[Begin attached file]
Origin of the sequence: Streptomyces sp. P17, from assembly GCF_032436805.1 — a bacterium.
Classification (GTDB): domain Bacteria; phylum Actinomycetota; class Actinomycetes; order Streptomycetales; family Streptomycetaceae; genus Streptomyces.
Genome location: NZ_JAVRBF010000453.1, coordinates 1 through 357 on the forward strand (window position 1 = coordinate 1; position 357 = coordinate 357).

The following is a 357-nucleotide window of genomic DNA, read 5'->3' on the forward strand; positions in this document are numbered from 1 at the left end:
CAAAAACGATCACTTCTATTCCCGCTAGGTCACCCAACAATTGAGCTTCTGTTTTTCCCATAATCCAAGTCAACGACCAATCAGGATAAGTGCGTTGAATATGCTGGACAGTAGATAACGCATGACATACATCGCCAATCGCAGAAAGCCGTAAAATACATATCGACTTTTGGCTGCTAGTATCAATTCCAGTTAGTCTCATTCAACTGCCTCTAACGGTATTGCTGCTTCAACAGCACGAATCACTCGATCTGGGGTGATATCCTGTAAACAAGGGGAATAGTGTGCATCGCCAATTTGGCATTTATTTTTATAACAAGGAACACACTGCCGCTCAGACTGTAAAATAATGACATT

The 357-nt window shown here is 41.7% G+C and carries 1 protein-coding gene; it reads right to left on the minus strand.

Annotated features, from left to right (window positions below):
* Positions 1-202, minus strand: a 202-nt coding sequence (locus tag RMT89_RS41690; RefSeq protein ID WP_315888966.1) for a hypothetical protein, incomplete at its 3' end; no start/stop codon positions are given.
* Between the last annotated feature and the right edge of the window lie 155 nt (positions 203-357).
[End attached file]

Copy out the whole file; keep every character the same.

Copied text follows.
Origin of the sequence: Streptomyces sp. P17, from assembly GCF_032436805.1 — a bacterium.
Classification (GTDB): domain Bacteria; phylum Actinomycetota; class Actinomycetes; order Streptomycetales; family Streptomycetaceae; genus Streptomyces.
Genome location: NZ_JAVRBF010000453.1, coordinates 1 through 357 on the forward strand (window position 1 = coordinate 1; position 357 = coordinate 357).

The following is a 357-nucleotide window of genomic DNA, read 5'->3' on the forward strand; positions in this document are numbered from 1 at the left end:
CAAAAACGATCACTTCTATTCCCGCTAGGTCACCCAACAATTGAGCTTCTGTTTTTCCCATAATCCAAGTCAACGACCAATCAGGATAAGTGCGTTGAATATGCTGGACAGTAGATAACGCATGACATACATCGCCAATCGCAGAAAGCCGTAAAATACATATCGACTTTTGGCTGCTAGTATCAATTCCAGTTAGTCTCATTCAACTGCCTCTAACGGTATTGCTGCTTCAACAGCACGAATCACTCGATCTGGGGTGATATCCTGTAAACAAGGGGAATAGTGTGCATCGCCAATTTGGCATTTATTTTTATAACAAGGAACACACTGCCGCTCAGACTGTAAAATAATGACATT

The 357-nt window shown here is 41.7% G+C and carries 1 protein-coding gene; it reads right to left on the minus strand.

Annotated features, from left to right (window positions below):
* Positions 1-202, minus strand: a 202-nt coding sequence (locus tag RMT89_RS41690; RefSeq protein ID WP_315888966.1) for a hypothetical protein, incomplete at its 3' end; no start/stop codon positions are given.
* Between the last annotated feature and the right edge of the window lie 155 nt (positions 203-357).